Kristen Pumphrey, Founder of P.F. Candle Co.
When did you first become interested in candles?
I started making candles when I was 12. My mom always burned them and one day my sister brought home a DIY kit from Michael’s and I used it. Actually, the first candles that I made for the business were from that old kit, and then I started buying really cool molds off eBay that were vintage from the 70s or such. Since I knew how to make candles, a candle business just seemed like a natural fit.
Did you know that you didn’t want to work in a corporate environment from the get-go?
I just don’t think I’m a very good employee for people other than myself. I worked in the corporate environment for a short period of time right after college in New York and I quickly became one of those people that said, “I don’t want work a nine-to-five job!” I’m more willing to work harder for myself, and that’s what motivates me to be an entrepreneur.
When you moved to Austin from New York in 2008, did you have friends or family there or did you move on a whim?
Some of my really close friends had moved there because it was cheap, and because there was music happening there. I just liked the vibe of it. It seemed a little bit slower and it wasn’t as anxious as New York. Austin is also where I met my husband Tom. He had moved out there and was in a band.
How did you start your company?
I actually started another business first. I just really wanted to start a business, so I did it with my friend, but I think she wanted to do it as more of a hobby. When we split off, my blog Pomme Frites really started growing. I knew how to make candles, but it was really about repurposing that concept and being eco-friendly. With candles, I knew I could scale them, I could make a lot, and I could teach other people how to make them.
What made you want to move to Los Angeles?
Tom’s originally from California. He wanted to finish up school out here and I have this manifest destiny for California. I have always wanted to move here ever since I was a kid, so it just worked.
Your packaging is so signature. Was that a big focus for you?
I think that our approach to packaging was to create a unisex candle. Tom didn’t officially come on board until 2013, but he was always behind-the-scenes with me. My vision was to create a candle that could fit in anyone’s house, as opposed to a lot of candles that are super feminine with scent and packaging.
Is there a favorite scent that you have?
I love our copal scent. It’s inspired by the incense of the same name, and it triggers personal memories of going to Tulum, Mexico. We were staying at this really great little boutique hotel, and the woman who owned the hotel was burning it in the morning as a cleanser. When we got back I wanted to create a candle that smelled like copal, so we worked with a fragrance house to mimic its properties. The copal candle was also the turning point when we really started working with fragrance houses to make complex scents come to life.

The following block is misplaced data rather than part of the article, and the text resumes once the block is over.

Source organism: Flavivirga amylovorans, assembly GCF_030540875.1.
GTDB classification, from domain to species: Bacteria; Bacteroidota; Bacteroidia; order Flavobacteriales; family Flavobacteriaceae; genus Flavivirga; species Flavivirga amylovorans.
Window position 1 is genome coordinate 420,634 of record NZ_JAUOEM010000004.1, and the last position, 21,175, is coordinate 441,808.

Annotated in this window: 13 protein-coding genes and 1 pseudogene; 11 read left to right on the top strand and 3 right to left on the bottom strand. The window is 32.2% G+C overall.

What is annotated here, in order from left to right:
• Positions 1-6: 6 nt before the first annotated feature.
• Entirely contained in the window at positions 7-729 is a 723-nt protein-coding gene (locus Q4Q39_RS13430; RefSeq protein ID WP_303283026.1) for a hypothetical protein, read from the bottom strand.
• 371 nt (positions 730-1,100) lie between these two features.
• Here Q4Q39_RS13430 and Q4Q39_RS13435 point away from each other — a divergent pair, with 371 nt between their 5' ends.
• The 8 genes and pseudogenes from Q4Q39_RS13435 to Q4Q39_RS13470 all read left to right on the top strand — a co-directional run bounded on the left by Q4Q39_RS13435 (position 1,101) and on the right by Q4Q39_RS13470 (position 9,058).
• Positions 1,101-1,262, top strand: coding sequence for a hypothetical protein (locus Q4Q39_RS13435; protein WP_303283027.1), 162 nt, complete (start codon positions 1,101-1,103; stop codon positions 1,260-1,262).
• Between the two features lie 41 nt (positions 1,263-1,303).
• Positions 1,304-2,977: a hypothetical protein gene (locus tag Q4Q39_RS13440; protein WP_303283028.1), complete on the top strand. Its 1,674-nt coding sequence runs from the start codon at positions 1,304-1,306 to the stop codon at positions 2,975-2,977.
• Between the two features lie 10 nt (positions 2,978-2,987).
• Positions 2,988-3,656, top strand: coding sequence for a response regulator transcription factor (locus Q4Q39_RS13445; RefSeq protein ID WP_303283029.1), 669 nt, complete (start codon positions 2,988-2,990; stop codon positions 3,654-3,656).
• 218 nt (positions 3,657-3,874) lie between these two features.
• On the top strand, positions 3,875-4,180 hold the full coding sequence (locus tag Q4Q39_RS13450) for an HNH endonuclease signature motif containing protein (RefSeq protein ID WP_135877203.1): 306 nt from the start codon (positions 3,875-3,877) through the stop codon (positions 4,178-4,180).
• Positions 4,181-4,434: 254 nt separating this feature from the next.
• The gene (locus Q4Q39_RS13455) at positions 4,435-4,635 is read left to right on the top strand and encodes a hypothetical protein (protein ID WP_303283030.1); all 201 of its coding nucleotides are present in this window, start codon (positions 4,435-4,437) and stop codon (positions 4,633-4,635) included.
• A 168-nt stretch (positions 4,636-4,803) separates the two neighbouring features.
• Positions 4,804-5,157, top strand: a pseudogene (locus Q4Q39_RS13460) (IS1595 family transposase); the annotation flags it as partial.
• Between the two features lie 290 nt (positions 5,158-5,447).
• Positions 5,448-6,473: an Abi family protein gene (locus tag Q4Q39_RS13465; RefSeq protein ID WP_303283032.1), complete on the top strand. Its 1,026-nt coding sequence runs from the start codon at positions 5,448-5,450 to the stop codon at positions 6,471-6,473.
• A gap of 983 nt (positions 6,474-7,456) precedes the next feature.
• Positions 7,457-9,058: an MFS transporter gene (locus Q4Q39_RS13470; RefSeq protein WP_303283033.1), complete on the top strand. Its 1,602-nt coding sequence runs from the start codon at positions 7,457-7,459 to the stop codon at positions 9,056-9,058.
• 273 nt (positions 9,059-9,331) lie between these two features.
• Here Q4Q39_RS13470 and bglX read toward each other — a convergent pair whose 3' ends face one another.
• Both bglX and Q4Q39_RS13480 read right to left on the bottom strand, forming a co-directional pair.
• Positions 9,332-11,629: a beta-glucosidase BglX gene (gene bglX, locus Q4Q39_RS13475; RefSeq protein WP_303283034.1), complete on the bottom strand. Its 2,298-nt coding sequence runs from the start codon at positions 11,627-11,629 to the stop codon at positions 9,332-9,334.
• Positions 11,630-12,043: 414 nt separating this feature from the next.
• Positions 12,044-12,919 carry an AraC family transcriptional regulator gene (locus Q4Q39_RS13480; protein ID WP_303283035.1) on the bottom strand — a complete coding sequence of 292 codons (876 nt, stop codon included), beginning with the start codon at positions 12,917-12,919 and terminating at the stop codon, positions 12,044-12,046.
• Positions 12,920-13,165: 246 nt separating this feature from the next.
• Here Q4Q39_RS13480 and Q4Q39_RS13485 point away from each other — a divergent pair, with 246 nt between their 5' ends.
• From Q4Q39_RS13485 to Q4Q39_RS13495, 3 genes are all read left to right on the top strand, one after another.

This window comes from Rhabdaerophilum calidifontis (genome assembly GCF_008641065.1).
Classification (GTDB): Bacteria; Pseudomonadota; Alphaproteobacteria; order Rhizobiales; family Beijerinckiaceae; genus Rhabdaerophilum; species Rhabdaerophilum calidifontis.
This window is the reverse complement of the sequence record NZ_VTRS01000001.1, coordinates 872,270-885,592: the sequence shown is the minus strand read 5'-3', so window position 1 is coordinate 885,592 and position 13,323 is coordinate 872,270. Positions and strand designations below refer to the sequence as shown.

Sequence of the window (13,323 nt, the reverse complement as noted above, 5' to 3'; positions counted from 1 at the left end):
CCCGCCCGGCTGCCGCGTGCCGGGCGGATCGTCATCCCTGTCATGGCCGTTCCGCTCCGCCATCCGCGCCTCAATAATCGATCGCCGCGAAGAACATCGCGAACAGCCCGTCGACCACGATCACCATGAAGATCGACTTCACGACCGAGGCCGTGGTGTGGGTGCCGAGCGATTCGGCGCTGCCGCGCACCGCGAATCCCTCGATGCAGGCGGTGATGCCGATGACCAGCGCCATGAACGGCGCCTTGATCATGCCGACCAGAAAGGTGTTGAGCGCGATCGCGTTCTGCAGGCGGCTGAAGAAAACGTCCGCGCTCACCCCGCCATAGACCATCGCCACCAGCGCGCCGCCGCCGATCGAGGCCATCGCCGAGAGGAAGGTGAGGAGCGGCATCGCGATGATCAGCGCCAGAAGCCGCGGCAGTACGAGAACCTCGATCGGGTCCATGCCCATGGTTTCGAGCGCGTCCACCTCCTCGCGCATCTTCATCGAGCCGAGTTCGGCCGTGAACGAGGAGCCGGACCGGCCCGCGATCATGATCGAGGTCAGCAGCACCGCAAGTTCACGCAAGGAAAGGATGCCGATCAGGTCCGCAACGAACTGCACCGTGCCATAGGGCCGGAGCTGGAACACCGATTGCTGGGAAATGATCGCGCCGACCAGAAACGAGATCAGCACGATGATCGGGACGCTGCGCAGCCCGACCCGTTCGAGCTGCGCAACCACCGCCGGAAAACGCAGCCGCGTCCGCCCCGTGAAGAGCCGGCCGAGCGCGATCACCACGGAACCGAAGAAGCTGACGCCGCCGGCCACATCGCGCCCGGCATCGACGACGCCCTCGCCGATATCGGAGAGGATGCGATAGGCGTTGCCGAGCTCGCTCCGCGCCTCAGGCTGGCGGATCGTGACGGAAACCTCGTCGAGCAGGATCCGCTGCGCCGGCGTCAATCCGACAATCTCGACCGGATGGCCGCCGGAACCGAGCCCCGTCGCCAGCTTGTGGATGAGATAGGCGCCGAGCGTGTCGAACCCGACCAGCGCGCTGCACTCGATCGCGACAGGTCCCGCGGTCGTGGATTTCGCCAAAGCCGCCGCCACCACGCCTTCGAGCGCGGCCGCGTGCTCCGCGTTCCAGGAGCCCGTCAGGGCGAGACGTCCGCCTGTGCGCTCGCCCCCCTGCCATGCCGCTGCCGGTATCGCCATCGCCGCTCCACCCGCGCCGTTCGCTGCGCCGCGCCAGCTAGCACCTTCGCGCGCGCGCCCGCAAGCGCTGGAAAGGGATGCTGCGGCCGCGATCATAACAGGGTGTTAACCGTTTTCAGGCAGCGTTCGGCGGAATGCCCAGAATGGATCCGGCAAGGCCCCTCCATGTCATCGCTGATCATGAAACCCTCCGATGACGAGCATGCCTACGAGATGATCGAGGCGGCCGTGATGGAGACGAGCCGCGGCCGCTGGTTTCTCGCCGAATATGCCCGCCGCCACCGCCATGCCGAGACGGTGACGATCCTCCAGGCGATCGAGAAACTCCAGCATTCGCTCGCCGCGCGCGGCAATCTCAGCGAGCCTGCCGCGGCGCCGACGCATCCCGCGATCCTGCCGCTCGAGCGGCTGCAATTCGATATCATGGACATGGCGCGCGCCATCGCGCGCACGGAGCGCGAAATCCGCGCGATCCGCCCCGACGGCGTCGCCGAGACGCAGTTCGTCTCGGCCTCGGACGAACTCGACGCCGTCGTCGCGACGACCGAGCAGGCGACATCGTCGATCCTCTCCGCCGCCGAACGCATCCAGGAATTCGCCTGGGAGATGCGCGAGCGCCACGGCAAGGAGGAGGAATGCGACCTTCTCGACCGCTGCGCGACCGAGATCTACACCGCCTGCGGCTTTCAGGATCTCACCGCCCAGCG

Does travel play a big role in discovering new scents?
A lot of our scents are inspired by travel because the best memories can happen when you travel. We’ve created a new scent called “Black Fig” and it’s actually inspired by buying our house. We bought the house in September of 2015, and one of the reasons I wanted to buy it was it had these amazing mature fruit trees. There’s a fig tree, a persimmon, grapefruit, and a lemon tree and that feel like such a California dream to me.
Who was your first big order?
We had a couple orders that really started us off. I got to a point with the candles where I could only make ends meet in the holiday season. It was really tough. We ate a lot of beans and rice. Tom was in college so he was living off student loans. Just after I told him I wanted to scale the business back to the weekends, I got this order from Terrain, which is an Urban Outfitters home and garden company. I told myself I would do this order and it would get me through a couple more months and that’s when it all really started to take off like dominoes. I did a pop up at West Elm with Etsy and West Elm ended up ordering from us. The VP of Merchandising for West Elm actually messaged me on Instagram and I thought it was fake. I googled the guy to find out the offer was legitimate. From that point on, I hounded their buyers the entire summer until they picked up 4,000 units–that was the order that really changed the shape of the business. It was that order that got Tom on board too. We got married, we went on our honeymoon, we came back, and we just made candles for two months straight for the order.
You hand poured all of those?
Yes. We were only pouring about 200 a day, so Tom really took his knowledge as a logistics manager and scaled what I was doing into two-to-three hundred, and then we could scale it up from there. It was just us working on that order, but we took all the money from the order and reinvested in the business and made our first hires.
So what’s next?
We’re expanding into more home fragrance which is really exciting. We’re releasing a new line which is totally different from our amber jar line, which has been our signature look. We’re just focusing on that for now.
Kristen proves that size doesn’t always matter. Even though her small team handmakes and delicately sources their products, local restaurants, furniture shops, and clothing stores around the world are stocking their fragrant treats—and that’s in addition to massive retailers like Urban Outfitters and CB2. Whether you’re in Australia, Italy, or America you can opt for an IRL experience with their creations before you buy.
Below we list of a few of our favorite P.F. Candle Co. artisanal stockists around the world. Who knows? Maybe we can inspire your next big adventure.